Cerulean

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Cerulean

signed, titled and dated ""CERULEAN" Carmen Herrera - 1965" on the reverse
69 x 68 1/2 in. (175.3 x 174 cm.)
acrylic on canvas, in artist's frame
Painted in 1965.

Estimate
$600,000 - 800,000 

sold for $970,000

Contact Specialist
Kate Bryan
Head of Evening Sale
New York
+ 1 212 940 1267

  • Provenance

    Acquired directly from the artist by the present owner

  • Literature

    Carmen Herrera: Lines of Sight, exh. cat., Whitney Museum of American Art, New York, 2016, p. 164 (illustrated titled as Cerulean Blue)

  • Video

    Breaking Out: The Transcendence of Women in Latin American Art

    The Head of our Latin American Sale Kaeli Deane discusses the incredible worldwide surge in recognition being given to female artists from Latin America, focusing here on Carmen Herrera, Lygia Papa in Mira Schendel. Moreover, and even paradoxically, it is the fact that these women have transcended both their gender and nationality to become regarded simply as world-class artists after decades of working towards just that. Each of these incredible women are subjects of their own major retrospectives in 2016 and 2017: Carmen Herrera at the Whitney Museum of American Art in New York, Lygia Pape at the Metropolitan Museum of Art in New York and Mira Schendel at the Tate Modern in London.

  • Catalogue Essay

    “My quest is for the simplest of pictorial resolutions.” Carmen Herrera

    At age 101, Carmen Herrera is having a moment. Closely associated with other masters of geometric abstraction such as Frank Stella and Ellsworth Kelly, Herrera is currently the subject of a retrospective at the Whitney Museum of American Art – long overdue recognition of the artist’s significance in the art historical canon.

    Cerulean, 1965, is a pristine example of Carmen Herrera’s seven-decade career. Describing her paintings as “cut in space,” Cerulean incorporates two of Herrera’s most significant artistic discoveries: the hand-painted frame and the dynamic diamond shape, which creates a feeling of three dimensional projection and levitation of form. As the curator Dana Miller wrote: “The shapes and mechanics of balance vary from composition to composition…They slip between two and three dimensions, and that tension is the source of tremendous power. . .Had acrylic paint not arrived at the exact moment she was refining her process, she would not have created works of such precision, and had she not acquired elementary architectural drafting skills, she would not have been able to render three-dimensional structures…she was at various points in the right place, but before her time….we are now playing catch-up to her, acknowledging today what should have been obvious and valued half a century ago.” (Dana Miller, Carmen Herrera, Lines of Sight, exh. cat., Whitney Museum of American Art, New York, 2016, p. 35-37)

    The Cuban-born Herrera, who studied in Paris and exhibited alongside Piet Mondrian, eventually settled in New York in the 1950s, befriending Barnett Newman, Leon Polk Smith and Wilfredo Lam. While Cuba would remain central to her identity, she hasn’t returned since 1963. With her brother imprisoned and her mother ill, her output dropped dramatically. But starting in 1965, the year of the present lot, Herrera began a remarkable resurgence by expanding her hard-edge abstract vocabulary into shaped canvases of circles and diamonds. Most likely, Herrera was responding to the trauma of leaving Cuba behind by creating soothing abstract compositions.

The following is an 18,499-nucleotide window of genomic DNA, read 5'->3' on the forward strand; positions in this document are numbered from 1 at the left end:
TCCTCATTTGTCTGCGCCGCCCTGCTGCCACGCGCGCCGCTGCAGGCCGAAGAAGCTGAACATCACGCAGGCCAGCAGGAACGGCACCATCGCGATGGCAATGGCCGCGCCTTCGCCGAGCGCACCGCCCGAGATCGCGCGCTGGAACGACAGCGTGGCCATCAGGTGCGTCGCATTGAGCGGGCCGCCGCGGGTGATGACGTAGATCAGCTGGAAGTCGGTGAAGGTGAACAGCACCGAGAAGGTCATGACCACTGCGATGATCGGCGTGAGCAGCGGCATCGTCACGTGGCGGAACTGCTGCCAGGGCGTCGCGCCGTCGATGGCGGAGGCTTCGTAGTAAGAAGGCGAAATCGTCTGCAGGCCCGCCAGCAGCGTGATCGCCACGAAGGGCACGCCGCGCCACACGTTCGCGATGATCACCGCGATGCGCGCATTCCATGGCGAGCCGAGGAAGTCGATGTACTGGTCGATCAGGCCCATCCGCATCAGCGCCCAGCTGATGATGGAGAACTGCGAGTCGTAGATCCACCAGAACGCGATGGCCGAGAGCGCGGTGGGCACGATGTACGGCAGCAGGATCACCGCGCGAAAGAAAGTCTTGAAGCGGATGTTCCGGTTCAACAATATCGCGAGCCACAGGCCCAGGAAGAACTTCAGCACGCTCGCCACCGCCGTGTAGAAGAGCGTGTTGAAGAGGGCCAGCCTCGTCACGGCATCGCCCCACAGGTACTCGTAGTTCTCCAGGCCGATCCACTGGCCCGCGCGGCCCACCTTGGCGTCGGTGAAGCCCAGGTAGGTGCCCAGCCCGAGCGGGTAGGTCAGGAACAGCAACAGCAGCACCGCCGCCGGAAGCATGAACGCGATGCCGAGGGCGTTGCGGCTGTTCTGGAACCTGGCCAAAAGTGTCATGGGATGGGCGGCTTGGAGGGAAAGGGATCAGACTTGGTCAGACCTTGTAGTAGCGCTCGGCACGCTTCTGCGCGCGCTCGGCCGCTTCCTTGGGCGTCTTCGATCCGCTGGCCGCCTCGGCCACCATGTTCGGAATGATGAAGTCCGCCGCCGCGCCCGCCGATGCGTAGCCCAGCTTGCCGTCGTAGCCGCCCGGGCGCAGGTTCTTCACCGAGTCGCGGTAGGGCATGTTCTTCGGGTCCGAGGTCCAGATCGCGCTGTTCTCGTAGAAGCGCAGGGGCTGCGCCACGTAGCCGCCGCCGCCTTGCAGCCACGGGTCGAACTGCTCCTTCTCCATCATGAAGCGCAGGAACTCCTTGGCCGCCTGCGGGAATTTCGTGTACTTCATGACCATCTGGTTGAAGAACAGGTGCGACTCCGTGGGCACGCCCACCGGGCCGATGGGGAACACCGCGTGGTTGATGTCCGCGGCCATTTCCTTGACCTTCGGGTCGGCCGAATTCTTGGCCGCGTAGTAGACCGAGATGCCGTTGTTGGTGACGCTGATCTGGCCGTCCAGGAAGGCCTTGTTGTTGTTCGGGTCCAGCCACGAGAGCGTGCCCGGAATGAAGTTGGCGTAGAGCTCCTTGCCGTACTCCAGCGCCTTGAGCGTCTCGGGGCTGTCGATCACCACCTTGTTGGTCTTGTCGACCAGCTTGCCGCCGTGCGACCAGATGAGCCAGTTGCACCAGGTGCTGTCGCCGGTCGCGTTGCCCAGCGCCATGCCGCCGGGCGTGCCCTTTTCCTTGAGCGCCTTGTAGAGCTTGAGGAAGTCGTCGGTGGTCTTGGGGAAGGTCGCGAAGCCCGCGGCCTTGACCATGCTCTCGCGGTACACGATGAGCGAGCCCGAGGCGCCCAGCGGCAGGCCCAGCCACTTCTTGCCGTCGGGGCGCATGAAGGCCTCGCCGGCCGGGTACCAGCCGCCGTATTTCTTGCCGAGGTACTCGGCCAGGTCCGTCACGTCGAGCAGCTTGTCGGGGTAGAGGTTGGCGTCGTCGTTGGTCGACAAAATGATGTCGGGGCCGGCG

Herrera’s early interest in wood carving and architecture clearly informed her signature style. Calling architecture her “first love,” the discipline contributed to the three dimensional structure of her canvases, whose sides are always painted, lifting them away from the wall. Herrera painted every edge or handmade slated frame, as seen in Cerulean. By incorporating hand-painted “framing” as part of her process, Herrera prevented poor framing choices that could have been made by collectors or galleries. The first canvas with a slated frame was an Untitled piece from 1952, which now resides as part of The Museum of Modern Art’s permanent collection.

  • Artist Bio

    Carmen Herrera

    Cuban / American • 1915

    At the age of 101, Carmen Herrera is finally receiving long-deserved recognition for her arresting, hard-edge geometric compositions. Born in Cuba in 1915, Herrera has spent most of her life outside the island, permanently settling in New York in the mid-1950s. Herrera was formally trained as an architect at the Universidad de la Habana, and later completed studies at the Art Students League in New York from 1943 to 1945. During this time she became acquainted with key figures of postwar abstraction including Barnett Newman, whose work undoubtedly influenced Herrera's minimalist aesthetic.

    Herrera's work is chiefly concerned with formal simplicity and experimentation with bold color. Through the use of sharp lines and stark color contrasts, she creates dynamic and technically sophisticated compositions that reflect movement, balance and symmetry.

    View More Works

Ο1

Cerulean

signed, titled and dated ""CERULEAN" Carmen Herrera - 1965" on the reverse
69 x 68 1/2 in. (175.3 x 174 cm.)
acrylic on canvas, in artist's frame
Painted in 1965.

Estimate
$600,000 - 800,000 

sold for $970,000

Contact Specialist
Kate Bryan
Head of Evening Sale
New York
+ 1 212 940 1267

20th Century & Contemporary Art Evening Sale

New York Auction 16 November 5 PM EST

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